Marine Big Five

Marine Big Five

If, like us, you are hooked on David Attenborough’s latest masterpiece Blue Planet II, then you might be starting to see the appeal of making marine life more of a focus on your next holiday. We asked our specialists to choose the five most exciting marine species and identify where best to spot them.

To start kicking off our Marine Big Five, get in touch with our specialists by calling 020 3553 0848.

1. Blue whale

Blue whale

The blue whale is the largest mammal in the world and is similar in size to a Boeing 737. This almighty creature can measure up to 30 metres in length and weigh up to 180,000 kilograms – its tongue alone can weigh as much as an elephant. Even more astounding than the blue whale’s epic proportions though, is the fact it manages to reach these dizzying heights while surviving almost exclusively on krill (tiny crustaceans similar to shrimp). It devours almost 4,000 kilograms of krill every single day. Blue whales produce calls louder than any other animal on Earth. Often these are at such a low frequency that they go unheard by the human ear, but it is believed that through these sounds, they can detect one another from up to 1,000 miles away.

Our favourite place to spot them: Sri Lanka, from November to April

2. Bottlenose dolphin

Bottlenose dolphin

Bottlenose dolphins are incredibly intelligent and charismatic creatures that are a particularly popular species. They have gently curved mouths which give the impression they are sporting a permanent smile. Dolphins communicate via a series of squeaks and whistles and are experts in echolocation, which is the method they use to track down their prey. They can send out an incredible 2,000 clicking noises per second, which then travel through the water, eventually bouncing back once they reach an object and thereby alerting the dolphin of possible prey. These acrobatic creatures can swim at up to 18 miles per hour and can breach almost five metres out of the water, captivating onlookers as they land with a splash.

Our favourite place to spot them: Zanzibar, year-round

3. Emperor penguin

Emperor penguin

Emperor penguins are the largest of all the penguin species and are only found in the most remote reaches of Antarctica, making them particularly rewarding to spot. They are the only birds that breed during Antarctica’s winter, which boasts the most violent weather known on Earth. During this long, harsh season, emperor penguins rely on their partners immensely. As soon as the female lays the egg, she leaves it in the care of her loyal mate, while she embarks on a two-month journey in search of food for the family. The male keeps the egg warm, balancing it on his feet under a feathery layer of skin, until it is ready to hatch. During this time, he eats almost nothing, saving his last bits of stored food for his newly hatched chick.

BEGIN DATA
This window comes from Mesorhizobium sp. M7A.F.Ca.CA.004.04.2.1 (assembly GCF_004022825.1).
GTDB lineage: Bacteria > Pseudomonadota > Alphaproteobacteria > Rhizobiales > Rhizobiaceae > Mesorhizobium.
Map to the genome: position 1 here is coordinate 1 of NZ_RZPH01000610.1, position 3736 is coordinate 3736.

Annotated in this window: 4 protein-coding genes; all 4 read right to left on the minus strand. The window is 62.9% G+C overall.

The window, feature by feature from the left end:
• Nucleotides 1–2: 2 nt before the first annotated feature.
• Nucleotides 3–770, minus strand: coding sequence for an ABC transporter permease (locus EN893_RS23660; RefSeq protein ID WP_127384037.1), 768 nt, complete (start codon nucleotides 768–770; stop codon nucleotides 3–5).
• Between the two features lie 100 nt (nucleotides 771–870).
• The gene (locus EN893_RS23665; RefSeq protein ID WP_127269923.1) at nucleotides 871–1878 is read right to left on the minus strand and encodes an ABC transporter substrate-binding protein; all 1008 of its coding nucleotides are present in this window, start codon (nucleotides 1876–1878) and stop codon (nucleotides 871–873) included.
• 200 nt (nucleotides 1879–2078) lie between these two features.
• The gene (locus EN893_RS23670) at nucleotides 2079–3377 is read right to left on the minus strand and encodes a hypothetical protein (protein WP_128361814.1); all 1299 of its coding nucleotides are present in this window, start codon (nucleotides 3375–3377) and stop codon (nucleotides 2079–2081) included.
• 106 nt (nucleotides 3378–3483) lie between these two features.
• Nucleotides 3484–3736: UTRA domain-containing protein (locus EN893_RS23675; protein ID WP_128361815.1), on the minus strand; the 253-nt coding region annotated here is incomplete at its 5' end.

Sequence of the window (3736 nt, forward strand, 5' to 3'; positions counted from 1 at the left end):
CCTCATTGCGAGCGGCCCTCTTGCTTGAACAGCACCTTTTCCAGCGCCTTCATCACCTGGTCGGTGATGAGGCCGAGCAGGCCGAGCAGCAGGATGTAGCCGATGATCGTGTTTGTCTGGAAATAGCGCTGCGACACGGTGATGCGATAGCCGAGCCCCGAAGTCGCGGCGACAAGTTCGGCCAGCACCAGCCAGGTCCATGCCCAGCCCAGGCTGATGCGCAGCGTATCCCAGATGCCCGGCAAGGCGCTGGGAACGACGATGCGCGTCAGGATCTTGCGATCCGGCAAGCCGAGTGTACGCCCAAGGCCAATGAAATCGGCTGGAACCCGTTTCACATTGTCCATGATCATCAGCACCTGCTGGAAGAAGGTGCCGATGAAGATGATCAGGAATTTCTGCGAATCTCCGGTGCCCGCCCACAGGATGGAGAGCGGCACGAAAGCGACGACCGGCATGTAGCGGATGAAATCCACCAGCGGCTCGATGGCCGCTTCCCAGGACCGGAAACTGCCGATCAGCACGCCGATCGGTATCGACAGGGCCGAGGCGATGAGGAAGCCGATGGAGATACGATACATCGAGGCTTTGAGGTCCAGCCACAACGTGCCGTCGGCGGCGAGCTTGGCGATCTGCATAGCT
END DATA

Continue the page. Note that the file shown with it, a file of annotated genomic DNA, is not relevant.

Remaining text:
Our favourite place to spot them: Antarctica, from October to March

4. Galapagos sea lion

Galapagos sea lion

The Galapagos sea lion is of course endemic to the unique volcanic islands after which it is named. It is the most abundant marine mammal to be found on the archipelago, and whether you see them lazing on the beach or playing in the water, you are unlikely to visit the Galapagos Islands without spotting a pod of these sleek and silky creatures. With its streamlined body and powerful flippers, the Galapagos sea lion is an acrobatic animal and can dive almost 600 metres and stay underwater for up to 10 minutes. Male sea lions weigh up to four times that of their female counterparts, and have been known to reach almost 400 kilograms in weight.

Our favourite place to spot them: Galapagos, year-round

5. Whale shark

Whale shark

Whale sharks are the largest existing species of fish, and have been known to reach a length of over 12 metres and weigh more than 20,000 kilograms. They are filter feeding sharks that swim with their mouths wide open, scooping up plankton and other small fish. Despite their immense size, they are harmless to humans. They are incredibly graceful and calm creatures and often glide right alongside swimmers. These majestic giants have distinctive white spots on their backs and white bellies, and their slow movements allow swimmers time to observe their intricate markings up close. Whale sharks are very elusive and are believed to take part in a complex migration which scientists still know relatively little about.

Our favourite place to spot them: Mozambique, from October to March

To start kicking off our Marine Big Five, get in touch with our specialists by calling 020 3553 0848.

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